Paul Andersen: Fair Game |

Paul Andersen: Fair Game

Paul Andersen
The Aspen Times
Aspen CO Colorado

Cash Barrister stepped outside the Aspen courthouse into pale February sunshine. As he walked down the steps, something grazed his carefully coiffed hair. He felt wet warmth where it hit, and touched his fingers to the gooey mess of a large bird dropping.

He turned and looked up at a jet black raven perched on the statue of justice on the courthouse roof. “F—ing bird!” hissed Barrister. The raven cackled and Cash wiped at the offal with a white hankie.

Barrister was a Dallas attorney representing his client, Mega-Mansions Inc. After browbeating the commissioners into submission, he won a favorable ruling to bring a gated subdivision to fruition – this one in a sensitive wilderness in-holding.

“Scarwood Heights” would be built that summer, complete with requisite “peasant quarters,” as his client liked to say. The half dozen palatial estates would sell for multi-millions, and Cash would profit handsomely from the lucre.

As he daubed the bird mess from his hair, someone came down the steps behind him. “Finally wore ’em down, eh?” It was Gaia Greenbough of the Wilderness Warriors, the sole opposition to the development. She skipped down the steps in winter Birkenstocks.

“How does it feel to destroy prime elk habitat, jerk-off?” She pointed a long finger and gave him the hairy eyeball. “May Mother Nature kick your ass!” she cursed. Barrister turned and walked away, dismissing Gaia with a flick of his soiled hankie.

Cash Barrister hurried along Mill Street. A woman walking a French poodle approached. Her dog suddenly bared its teeth at Cash and lunged with a snarl. Cash flinched in fear. “Flossie!” shrieked the woman. “I’m sorry, she’s never done that before.”

Back at the St. Regis, Cash began packing. He flipped opened his suitcase and jolted back. Inside were a mother mouse and five babies. They had nested in his dirty socks. He reached for the phone to dial the concierge, when it rang. “Cash!” roared his client. “Hey, drop what you’re doin’. We’re goin’ skiin’ with the realtor. Meet us at the gondola – 12:30.” Click.

Cash Barrister canceled his flight and left the mice to the Latina maids. Emerging from the hotel, he passed beneath the boughs of tall evergreens laden with snow. Something shifted and the branches released several clumps. One chunk, laden with ice, crashed onto Cash’s head. He staggered under the blow. “F–k!” he moaned, touching his forehead and examining a splotch of blood. His first thought was a lawsuit, but a noise in the tree had him looking up. A raven cackled and rustled its jet black wings.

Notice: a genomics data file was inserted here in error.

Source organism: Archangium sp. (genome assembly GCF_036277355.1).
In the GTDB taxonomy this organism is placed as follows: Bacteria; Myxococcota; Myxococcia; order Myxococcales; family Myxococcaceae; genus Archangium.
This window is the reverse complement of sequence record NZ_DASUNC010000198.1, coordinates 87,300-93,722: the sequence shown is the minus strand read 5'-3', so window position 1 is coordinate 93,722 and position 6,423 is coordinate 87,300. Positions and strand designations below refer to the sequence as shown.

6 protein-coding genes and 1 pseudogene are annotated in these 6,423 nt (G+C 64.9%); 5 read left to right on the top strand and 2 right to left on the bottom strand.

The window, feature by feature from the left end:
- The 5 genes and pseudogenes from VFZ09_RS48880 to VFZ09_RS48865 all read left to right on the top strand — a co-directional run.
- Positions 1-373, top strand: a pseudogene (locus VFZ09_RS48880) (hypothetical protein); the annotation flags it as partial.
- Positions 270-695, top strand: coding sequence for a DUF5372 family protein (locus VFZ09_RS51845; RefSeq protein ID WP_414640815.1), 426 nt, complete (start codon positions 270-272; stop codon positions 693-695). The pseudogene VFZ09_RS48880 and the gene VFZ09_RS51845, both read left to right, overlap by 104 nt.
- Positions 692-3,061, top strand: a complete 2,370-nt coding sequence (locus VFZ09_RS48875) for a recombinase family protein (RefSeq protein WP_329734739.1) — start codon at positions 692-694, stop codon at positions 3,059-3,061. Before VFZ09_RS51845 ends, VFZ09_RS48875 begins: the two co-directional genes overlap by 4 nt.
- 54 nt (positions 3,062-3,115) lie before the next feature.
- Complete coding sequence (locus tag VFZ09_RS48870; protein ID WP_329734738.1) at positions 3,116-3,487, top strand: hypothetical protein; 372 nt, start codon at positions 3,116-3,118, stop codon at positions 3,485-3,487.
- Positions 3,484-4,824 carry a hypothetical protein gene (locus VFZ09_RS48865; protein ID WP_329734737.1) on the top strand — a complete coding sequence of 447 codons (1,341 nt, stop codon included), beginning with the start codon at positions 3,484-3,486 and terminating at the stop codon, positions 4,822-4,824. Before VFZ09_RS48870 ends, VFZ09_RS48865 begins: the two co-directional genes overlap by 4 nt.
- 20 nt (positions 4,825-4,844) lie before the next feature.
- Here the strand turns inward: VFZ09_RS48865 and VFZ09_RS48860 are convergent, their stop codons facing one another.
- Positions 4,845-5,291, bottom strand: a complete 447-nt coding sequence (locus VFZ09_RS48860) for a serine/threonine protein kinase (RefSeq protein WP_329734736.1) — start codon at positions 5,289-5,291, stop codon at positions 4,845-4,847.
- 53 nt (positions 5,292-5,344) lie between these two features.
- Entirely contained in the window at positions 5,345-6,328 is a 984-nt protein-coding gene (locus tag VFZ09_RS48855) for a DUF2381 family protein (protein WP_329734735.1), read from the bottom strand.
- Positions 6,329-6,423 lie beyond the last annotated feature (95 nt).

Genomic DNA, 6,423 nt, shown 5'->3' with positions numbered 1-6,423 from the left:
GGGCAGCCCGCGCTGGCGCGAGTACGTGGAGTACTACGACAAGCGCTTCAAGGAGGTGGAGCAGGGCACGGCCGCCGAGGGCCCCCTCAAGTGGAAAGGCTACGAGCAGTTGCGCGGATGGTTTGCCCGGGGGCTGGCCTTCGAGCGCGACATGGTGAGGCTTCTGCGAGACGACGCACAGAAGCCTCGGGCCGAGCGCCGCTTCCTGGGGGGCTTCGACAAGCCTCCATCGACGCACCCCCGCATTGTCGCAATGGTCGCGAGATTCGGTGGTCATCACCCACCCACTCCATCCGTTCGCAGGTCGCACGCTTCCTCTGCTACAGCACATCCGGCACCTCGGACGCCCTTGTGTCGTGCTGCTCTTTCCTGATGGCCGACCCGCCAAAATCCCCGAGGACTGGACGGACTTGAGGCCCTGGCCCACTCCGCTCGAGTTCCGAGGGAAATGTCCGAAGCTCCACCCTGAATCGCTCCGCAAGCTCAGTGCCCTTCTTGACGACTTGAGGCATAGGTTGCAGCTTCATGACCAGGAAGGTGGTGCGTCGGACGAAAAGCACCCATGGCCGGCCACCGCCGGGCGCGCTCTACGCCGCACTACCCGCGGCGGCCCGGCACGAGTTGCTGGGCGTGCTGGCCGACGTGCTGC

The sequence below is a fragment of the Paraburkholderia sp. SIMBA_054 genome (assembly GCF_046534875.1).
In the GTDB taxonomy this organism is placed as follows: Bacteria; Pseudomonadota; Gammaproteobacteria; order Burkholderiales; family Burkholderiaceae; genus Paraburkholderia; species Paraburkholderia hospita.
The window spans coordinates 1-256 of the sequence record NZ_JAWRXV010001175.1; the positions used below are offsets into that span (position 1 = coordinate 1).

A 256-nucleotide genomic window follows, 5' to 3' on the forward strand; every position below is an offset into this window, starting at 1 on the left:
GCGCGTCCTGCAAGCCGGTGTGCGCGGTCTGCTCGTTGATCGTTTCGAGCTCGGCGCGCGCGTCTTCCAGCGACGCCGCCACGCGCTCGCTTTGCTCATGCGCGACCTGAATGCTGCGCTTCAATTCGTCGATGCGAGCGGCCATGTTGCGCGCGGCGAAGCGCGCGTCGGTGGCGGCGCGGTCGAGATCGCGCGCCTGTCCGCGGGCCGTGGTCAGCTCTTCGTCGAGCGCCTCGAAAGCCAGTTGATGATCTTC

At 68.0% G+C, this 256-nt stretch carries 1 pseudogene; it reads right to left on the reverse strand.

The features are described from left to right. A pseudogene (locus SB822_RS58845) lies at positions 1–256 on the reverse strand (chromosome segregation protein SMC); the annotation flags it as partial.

In the gondola, Cash tried to describe the spooky bird, but his client and the realtor had other things on their minds. “We’re gonna make a killin’, and we couldn’t ‘a done it without you, buddy!” blared his client, slapping Cash hard on the back as they exited the gondola. “Pandora’s!” shouted the realtor. “I’ll show you the good!” And they were off.

Cash felt wobbly and lightheaded as they dropped through the trees. He lost his balance, toppled into a huge tree well, and watched helplessly as the others skied off. His calls were answered by terrifying silence until a sinister cackle met his ears. There came a flutter of black wings, and the raven settled nearby. It hopped over to look in at Cash, its eyes like coal.

“Shoo!” shouted Cash. He flailed at the bird with his ski pole, but in doing so, a clump of snow dislodged onto his face, momentarily choking him. When he had cleared away the snow, the raven was gone. His heart was pounding, and Gaia’s curse came back: “May Mother Nature kick your ass!”

Looking up, he realized that a ton of snow was precariously balanced on the limbs overhead. His skis were tangled in the lower branches, and whenever he moved, snow sifted down. Something was moving, bounding down the tree limbs, a black squirrel. It perched just above Cash’s head. Chirping madly, it lifted its tail and peed on Cash’s face. “Ugghh!”

The raven cackled again, this time high overhead where it perched on an uppermost limb. The large bird spread its wings and flapped once, twice. A small lump of snow came loose. It tumbled onto the next limb and upset the equilibrium of the entire tree. By the time the cascade reached Cash, it covered him with three feet of compressed snow. “Never more,” croaked the raven, “Never more …”

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